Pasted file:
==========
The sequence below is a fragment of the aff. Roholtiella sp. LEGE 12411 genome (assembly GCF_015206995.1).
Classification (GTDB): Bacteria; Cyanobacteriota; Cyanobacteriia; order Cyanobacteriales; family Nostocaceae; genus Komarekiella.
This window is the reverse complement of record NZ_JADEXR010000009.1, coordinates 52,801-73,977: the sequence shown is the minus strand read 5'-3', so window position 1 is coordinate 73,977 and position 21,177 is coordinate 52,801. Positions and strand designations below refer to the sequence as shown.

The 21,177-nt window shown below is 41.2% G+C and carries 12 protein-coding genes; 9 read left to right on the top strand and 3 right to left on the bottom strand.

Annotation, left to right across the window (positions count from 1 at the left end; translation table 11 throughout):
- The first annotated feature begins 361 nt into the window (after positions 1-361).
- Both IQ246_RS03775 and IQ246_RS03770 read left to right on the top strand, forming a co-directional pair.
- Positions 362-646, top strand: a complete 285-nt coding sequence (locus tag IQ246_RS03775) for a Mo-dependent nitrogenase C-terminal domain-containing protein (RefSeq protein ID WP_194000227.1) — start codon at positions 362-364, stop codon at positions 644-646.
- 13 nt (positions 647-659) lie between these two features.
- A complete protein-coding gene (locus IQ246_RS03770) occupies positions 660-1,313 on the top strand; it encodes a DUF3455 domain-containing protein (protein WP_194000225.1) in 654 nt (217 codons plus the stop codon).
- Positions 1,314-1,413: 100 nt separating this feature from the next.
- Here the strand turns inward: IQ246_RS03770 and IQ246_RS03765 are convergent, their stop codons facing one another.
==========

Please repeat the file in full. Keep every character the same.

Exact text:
The sequence below is a fragment of the aff. Roholtiella sp. LEGE 12411 genome (assembly GCF_015206995.1).
Classification (GTDB): Bacteria; Cyanobacteriota; Cyanobacteriia; order Cyanobacteriales; family Nostocaceae; genus Komarekiella.
This window is the reverse complement of record NZ_JADEXR010000009.1, coordinates 52,801-73,977: the sequence shown is the minus strand read 5'-3', so window position 1 is coordinate 73,977 and position 21,177 is coordinate 52,801. Positions and strand designations below refer to the sequence as shown.

The 21,177-nt window shown below is 41.2% G+C and carries 12 protein-coding genes; 9 read left to right on the top strand and 3 right to left on the bottom strand.

Annotation, left to right across the window (positions count from 1 at the left end; translation table 11 throughout):
- The first annotated feature begins 361 nt into the window (after positions 1-361).
- Both IQ246_RS03775 and IQ246_RS03770 read left to right on the top strand, forming a co-directional pair.
- Positions 362-646, top strand: a complete 285-nt coding sequence (locus tag IQ246_RS03775) for a Mo-dependent nitrogenase C-terminal domain-containing protein (RefSeq protein ID WP_194000227.1) — start codon at positions 362-364, stop codon at positions 644-646.
- 13 nt (positions 647-659) lie between these two features.
- A complete protein-coding gene (locus IQ246_RS03770) occupies positions 660-1,313 on the top strand; it encodes a DUF3455 domain-containing protein (protein WP_194000225.1) in 654 nt (217 codons plus the stop codon).
- Positions 1,314-1,413: 100 nt separating this feature from the next.
- Here the strand turns inward: IQ246_RS03770 and IQ246_RS03765 are convergent, their stop codons facing one another.